Rejoice, friends, for this week the colors are a little brighter, the food tastes a little better, and the children are laughing a little louder; the awful five-month gray wasteland known as the baseball off-season has come to a merciful end. But why should you limit your enjoyment of the national pastime to every day (and most nights) between now and November? There are tons of baseball movies just a click away on Blockbuster On Demand to help fill in the gaps — here are some of the best:
A baseball prodigy so devoted to the game he carves his own bat out of a felled tree, and so good-looking he’s played by Robert Redford, misses out on his prime when he gets shot by Barbara Hershey, but eventually gets a second shot as a 35-year-old rookie. Not the most realistic movie, but still very entertaining, with Robert Duvall, Glenn Close, and Kim Basinger co-starring.
“If you build it, they will come.” Never has a more patently untrue piece of advice made it into the lexicon, as many a failed restaurant owner can attest. But one ghostly whisper into the ear of Iowa corn farmer Kevin Costner leads him to build a full-on baseball diamond in his cornfield, and next thing he knows, ghosts are playing on it. It sounds weird when you write it out like that, but it’s a good flick.
The massaging of a major-league team’s payroll through the use of innovative statistical analysis may seem like pretty thin gruel for a movie, but screenwriters Aaron Sorkin and Steven Zaillian wisely keep the focus on Oakland A’s GM Billy Beane (Brad Pitt) and his struggle to get the organization to go along with his plan, and his relationship with his daughter. Far more compelling than it has any right to be.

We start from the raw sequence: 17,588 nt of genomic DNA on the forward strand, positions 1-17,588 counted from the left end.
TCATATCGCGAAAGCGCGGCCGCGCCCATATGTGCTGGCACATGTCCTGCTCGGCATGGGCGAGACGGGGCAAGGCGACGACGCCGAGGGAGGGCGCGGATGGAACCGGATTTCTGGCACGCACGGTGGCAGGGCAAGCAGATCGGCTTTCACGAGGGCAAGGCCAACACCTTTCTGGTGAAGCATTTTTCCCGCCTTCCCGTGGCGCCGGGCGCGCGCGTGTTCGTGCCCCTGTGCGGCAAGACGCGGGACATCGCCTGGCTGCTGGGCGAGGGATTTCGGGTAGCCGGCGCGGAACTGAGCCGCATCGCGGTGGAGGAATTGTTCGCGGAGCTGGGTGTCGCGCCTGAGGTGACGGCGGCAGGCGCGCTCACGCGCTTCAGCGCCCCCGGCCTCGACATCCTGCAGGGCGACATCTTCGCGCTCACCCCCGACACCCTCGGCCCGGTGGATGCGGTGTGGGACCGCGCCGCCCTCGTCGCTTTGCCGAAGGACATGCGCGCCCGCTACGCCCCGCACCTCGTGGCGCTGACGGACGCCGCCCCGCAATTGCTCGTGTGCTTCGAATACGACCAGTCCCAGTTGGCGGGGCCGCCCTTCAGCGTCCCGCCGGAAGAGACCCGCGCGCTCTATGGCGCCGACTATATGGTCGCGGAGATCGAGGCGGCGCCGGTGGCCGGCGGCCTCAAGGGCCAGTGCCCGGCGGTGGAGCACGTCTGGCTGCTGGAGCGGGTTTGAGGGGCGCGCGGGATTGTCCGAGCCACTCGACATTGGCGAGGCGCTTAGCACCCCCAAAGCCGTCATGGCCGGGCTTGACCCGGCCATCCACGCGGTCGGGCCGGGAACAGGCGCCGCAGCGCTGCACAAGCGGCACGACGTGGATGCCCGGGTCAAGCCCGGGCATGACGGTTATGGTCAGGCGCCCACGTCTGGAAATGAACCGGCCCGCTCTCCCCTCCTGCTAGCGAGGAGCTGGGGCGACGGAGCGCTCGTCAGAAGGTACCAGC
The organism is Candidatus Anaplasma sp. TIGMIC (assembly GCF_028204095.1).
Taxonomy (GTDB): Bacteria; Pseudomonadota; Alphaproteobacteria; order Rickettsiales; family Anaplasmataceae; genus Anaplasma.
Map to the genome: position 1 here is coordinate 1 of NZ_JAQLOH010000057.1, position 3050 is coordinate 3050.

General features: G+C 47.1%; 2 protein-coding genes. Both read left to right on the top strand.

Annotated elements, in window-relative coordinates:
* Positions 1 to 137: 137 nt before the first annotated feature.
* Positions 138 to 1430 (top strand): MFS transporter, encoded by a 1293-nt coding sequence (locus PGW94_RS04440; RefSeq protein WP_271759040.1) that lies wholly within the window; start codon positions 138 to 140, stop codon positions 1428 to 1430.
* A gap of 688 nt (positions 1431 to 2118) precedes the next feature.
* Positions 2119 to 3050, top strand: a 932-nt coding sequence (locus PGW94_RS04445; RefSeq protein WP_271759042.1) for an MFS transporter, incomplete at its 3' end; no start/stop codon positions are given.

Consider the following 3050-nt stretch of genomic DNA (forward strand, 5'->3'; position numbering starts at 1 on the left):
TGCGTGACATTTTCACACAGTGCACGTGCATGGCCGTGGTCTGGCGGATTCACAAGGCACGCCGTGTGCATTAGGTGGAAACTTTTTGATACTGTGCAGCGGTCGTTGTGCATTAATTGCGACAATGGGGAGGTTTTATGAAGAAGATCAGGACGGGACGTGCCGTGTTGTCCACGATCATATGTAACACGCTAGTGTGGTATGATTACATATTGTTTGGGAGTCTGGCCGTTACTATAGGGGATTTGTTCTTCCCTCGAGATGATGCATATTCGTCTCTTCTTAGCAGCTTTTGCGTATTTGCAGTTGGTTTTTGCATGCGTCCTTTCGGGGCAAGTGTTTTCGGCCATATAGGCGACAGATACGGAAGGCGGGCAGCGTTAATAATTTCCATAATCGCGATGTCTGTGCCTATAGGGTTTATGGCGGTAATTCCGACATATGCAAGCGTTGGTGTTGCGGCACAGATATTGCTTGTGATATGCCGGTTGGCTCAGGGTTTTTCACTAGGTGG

The owner of the Cleveland Indians, who won the team from her husband in the divorce, needs ticket sales to fall low enough to justify moving the team to Florida, so she purposely assembles a squad from the Island of Misfit Toys, including washed-up old catcher Tom Berenger, Voodoo priest Dennis Haysbert, undrafted prospect Wesley Snipes, and ex-convict relief pitcher Charlie Sheen.
Nearly every aspect in which society has changed in the ’70s can be seen in this movie, which has Walter Matthau drinking beers and tooling around in an old convertible Cadillac before he gets roped into coaching a little-league team, which in no way slows down his drinking, driving, or verbal abuse of the kids. They remade this movie with Billy Bob Thornton but even Bad Santa himself can’t top ’70s Matthau.
When all the baseball players get drafted to fight in World War II, the nation’s insatiable thirst for baseball is satisfied by an all-women’s league, with Geena Davis, Rosie O’Donnell, and Madonna on the field and Tom Hanks, as a boozy, washed up manager, in the dugout.
The true story of the 1919 “Black Sox” scandal, in which the eight members of the Chicago White Sox, considered at the time to be the best team in the game, were caught throwing games and allowing the Cincinnati Reds to win the World Series, is dramatized by the likes of John Cusack, Charlie Sheen, and a cast of “that guy”s cast specifically for their skills on the diamond.
John Goodman plays the most famous baseball player of all time, Babe Ruth, and all the famous hallmarks of his career — the Called Shot, the trade from the Red Sox to the Yankees, the drinking, the whoring, and the ending his career with three home runs in one game.